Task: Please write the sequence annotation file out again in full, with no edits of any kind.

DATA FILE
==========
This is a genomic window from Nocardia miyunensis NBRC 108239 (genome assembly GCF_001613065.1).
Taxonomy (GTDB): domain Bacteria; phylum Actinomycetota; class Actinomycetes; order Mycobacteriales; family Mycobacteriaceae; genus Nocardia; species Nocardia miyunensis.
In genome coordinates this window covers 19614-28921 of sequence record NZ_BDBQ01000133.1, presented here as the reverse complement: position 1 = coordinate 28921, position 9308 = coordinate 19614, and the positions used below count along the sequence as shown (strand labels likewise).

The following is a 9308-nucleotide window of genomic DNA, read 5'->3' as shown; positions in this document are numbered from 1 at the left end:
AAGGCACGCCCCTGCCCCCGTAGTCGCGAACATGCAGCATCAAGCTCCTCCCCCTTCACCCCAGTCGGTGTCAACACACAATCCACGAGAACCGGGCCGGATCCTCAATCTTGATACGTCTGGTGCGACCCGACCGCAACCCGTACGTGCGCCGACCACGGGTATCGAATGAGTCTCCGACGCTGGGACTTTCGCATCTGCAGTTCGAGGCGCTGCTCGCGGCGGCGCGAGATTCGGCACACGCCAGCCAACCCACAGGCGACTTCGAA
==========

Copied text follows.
This is a genomic window from Nocardia miyunensis NBRC 108239 (genome assembly GCF_001613065.1).
Taxonomy (GTDB): domain Bacteria; phylum Actinomycetota; class Actinomycetes; order Mycobacteriales; family Mycobacteriaceae; genus Nocardia; species Nocardia miyunensis.
In genome coordinates this window covers 19614-28921 of sequence record NZ_BDBQ01000133.1, presented here as the reverse complement: position 1 = coordinate 28921, position 9308 = coordinate 19614, and the positions used below count along the sequence as shown (strand labels likewise).

The following is a 9308-nucleotide window of genomic DNA, read 5'->3' as shown; positions in this document are numbered from 1 at the left end:
AAGGCACGCCCCTGCCCCCGTAGTCGCGAACATGCAGCATCAAGCTCCTCCCCCTTCACCCCAGTCGGTGTCAACACACAATCCACGAGAACCGGGCCGGATCCTCAATCTTGATACGTCTGGTGCGACCCGACCGCAACCCGTACGTGCGCCGACCACGGGTATCGAATGAGTCTCCGACGCTGGGACTTTCGCATCTGCAGTTCGAGGCGCTGCTCGCGGCGGCGCGAGATTCGGCACACGCCAGCCAACCCACAGGCGACTTCGAA